Being a police officer isn't easy. You are put in difficult situations. If you make a mistake or do something that was within procedure, but caused harm to someone, you will get a lot of negative attention for that action. As with any job, there can also be bad actors who are not fulfilling the role they should. It's critical part of our democracy that our communities are able to hold law enforcement accountable, and that can be very stressful for the entire department. I believe MPD works hard to be transparent, but the proposed Independent Police Auditor will help provide the community a level of transparency and collaboration that can help improve community relations.
Again, my list isn't intended to detail every reason, but hopefully provides you with some information on what's been shared with me over the last few weeks. There is no easy fix. I believe MPD needs to work on retention, determine the specific reasons Madison is experiencing retention issues, study how the rest of the country is dealing with the issue and come to the Common Council to request the resources they need to solve this problem.
The department will argue the best way to fix this is to add a higher authorized count. I appreciate that point of view, but I feel strongly that limited funds available in the budget should instead be focused on retention. Because of the high investment we make in new officers via training and the amount of time it takes for a new officers to become available for patrol, we are wasting a lot of time and money if we can't get officers to stay on the job.
It's also important to point out the Common Council does authorize MPD to overhire above their 479 officer count based on a three year average of retirements and resignations. The increase in that overhire over the last 5 years is staggering. The cost for each of those overhires is around $56,000 in 2020. Although not permanent, it does represent a considerable yearly increase to MPD funding.
|Budget Year||Overhire #|
While MPD isn't expected to see an increase in their sworn officer count in 2020 from 2019, we will be paying for 6 additional officers in 2020*. The overhire number is double what it is was in 2016. There is no sign this trend is decreasing. I recognize this overhire doesn't necessarily boost the number of officers deployed for service, but it does take up budget funds that could be used elsewhere including for a higher authorized officer count.
(* = This doesn't include 4 officers that are now being paid by the City of Madison and were previously funded by grants).
Let's talk numbers
The department is authorized to have 479 sworn officers and 119.7 civilian employees (total 598.7).
|Unit/Function||2019 Officer Positions|
|Community Policing Teams||30|
|Neighborhood Police Officers (NPO)||10|
|Neighborhood Resource Officers (NRO)||6|
|Mental Health Officers (MHO)||6|
|Community Outreach and Resource Education (CORE)||5|
|Traffic Enforcement & Safety Team (TEST)||5|
|Criminal Intelligence Section (CIS)||4|
|Dane County Narcotics Task Force (DCNTF)||4|
|School Resource Officers (SRO)||4|
|Crime Prevention/Social Media Coordinator||1|
As of July 30, there were 189 officers assigned to patrol. Of those, ten (10) were unavailable due to long-term leave (military leave, injury, family leave, etc.). MPD patrol function is operating with 179 available officers (to staff 95 beats daily).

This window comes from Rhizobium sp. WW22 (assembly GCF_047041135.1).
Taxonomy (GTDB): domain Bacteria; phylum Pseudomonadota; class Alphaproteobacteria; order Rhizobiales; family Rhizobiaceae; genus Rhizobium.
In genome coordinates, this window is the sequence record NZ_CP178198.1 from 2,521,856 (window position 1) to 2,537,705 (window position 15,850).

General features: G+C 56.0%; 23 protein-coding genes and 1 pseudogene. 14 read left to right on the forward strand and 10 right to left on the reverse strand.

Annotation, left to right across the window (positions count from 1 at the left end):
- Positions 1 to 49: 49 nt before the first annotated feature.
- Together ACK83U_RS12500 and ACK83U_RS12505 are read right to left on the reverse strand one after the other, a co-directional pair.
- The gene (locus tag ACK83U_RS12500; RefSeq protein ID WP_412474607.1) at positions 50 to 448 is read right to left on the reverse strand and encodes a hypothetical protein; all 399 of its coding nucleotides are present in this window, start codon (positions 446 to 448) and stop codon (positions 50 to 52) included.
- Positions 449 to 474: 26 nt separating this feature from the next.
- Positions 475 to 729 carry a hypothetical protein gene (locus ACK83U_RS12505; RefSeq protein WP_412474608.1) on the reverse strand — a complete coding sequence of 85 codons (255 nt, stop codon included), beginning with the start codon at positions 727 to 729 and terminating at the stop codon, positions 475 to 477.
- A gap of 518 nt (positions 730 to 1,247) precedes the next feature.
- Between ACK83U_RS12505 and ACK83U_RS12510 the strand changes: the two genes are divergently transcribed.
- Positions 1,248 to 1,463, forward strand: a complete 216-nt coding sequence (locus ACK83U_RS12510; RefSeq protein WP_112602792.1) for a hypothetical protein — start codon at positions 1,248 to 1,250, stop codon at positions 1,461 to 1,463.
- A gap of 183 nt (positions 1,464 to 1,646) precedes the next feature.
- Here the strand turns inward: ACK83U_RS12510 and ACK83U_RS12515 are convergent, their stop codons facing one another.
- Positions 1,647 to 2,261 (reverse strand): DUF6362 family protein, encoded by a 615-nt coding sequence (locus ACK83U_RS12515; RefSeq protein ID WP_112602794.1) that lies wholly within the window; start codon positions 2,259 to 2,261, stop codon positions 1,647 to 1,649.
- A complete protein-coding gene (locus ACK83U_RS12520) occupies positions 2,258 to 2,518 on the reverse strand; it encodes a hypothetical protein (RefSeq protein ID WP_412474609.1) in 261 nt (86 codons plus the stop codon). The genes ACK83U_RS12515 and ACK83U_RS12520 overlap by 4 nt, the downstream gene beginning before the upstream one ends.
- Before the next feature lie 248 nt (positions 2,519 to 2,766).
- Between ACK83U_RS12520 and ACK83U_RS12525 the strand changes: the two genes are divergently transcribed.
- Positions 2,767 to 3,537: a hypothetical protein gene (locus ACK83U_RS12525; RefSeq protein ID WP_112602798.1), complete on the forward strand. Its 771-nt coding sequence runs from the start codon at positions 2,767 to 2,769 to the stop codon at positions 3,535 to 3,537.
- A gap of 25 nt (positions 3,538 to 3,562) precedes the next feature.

In addition, there are currently 50 officers in the academy. I'm told this is the highest academy class ever! Officers undergoing training in the pre-service academy appear to bolster staffing numbers on paper, but are not available operationally for about nine months after they are hired.
According to the department, their minimum staffing for a 24 hour patrol of the city is 95 officers across the 6 districts (West, Midtown, South, Central, North, East). To staff this model 24/7, accounting for time-off, around 190 officers are required to be in the patrol officer pool.
First Detail (6am-2pm and 7am-3pm)
|Minimum Staffing: 25|
|Second Detail (12pm-8pm)||Minimum Staffing: 12|
|Third Detail (2pm-10pm and 3pm-11pm)||Minimum Staffing: 26|
|Fourth Detail (8pm-4am)||Minimum Staffing: 13|
|Fifth Detail (10pm-6am and 11pm-7am)||Minimum Staffing: 19|
The 50 officers graduating early in 2020 should help with staffing, but the department has decided to additionally reassign 12 of the non-patrol officers to patrol in order to increase staffing level stability when anticipating continued retirements and resignations. These reassignments will result in 223 police officer positions being assigned to patrol and 87 being assigned to non-patrol positions.
The department will continue to struggle with staffing due to retirements and resignations throughout 2020 and beyond. Those leaving the department not only bring down the number of available officers, but the time it takes to replace them is very long leading to big holes in the amount of available staff.
Even if we could afford it, I don't believe adding 3, 6, or 31 more officers is going to fix a model that is broken due to such a large number of departures. We'll continue a cycle of losing officers, no matter how many we have, and winding up with shortages that will just contribute to more departures. I think it's incredibly important for us to invest time and resources into making sure officers aren't leaving prematurely.
MPD continues to urge the Common Council to increase their authorized count to fix retention, but with little flexibility in our budget and continued increase in MPD costs (raises, grants expiring, skyrocketing overhire counts), their request is incredibly hard to fulfill.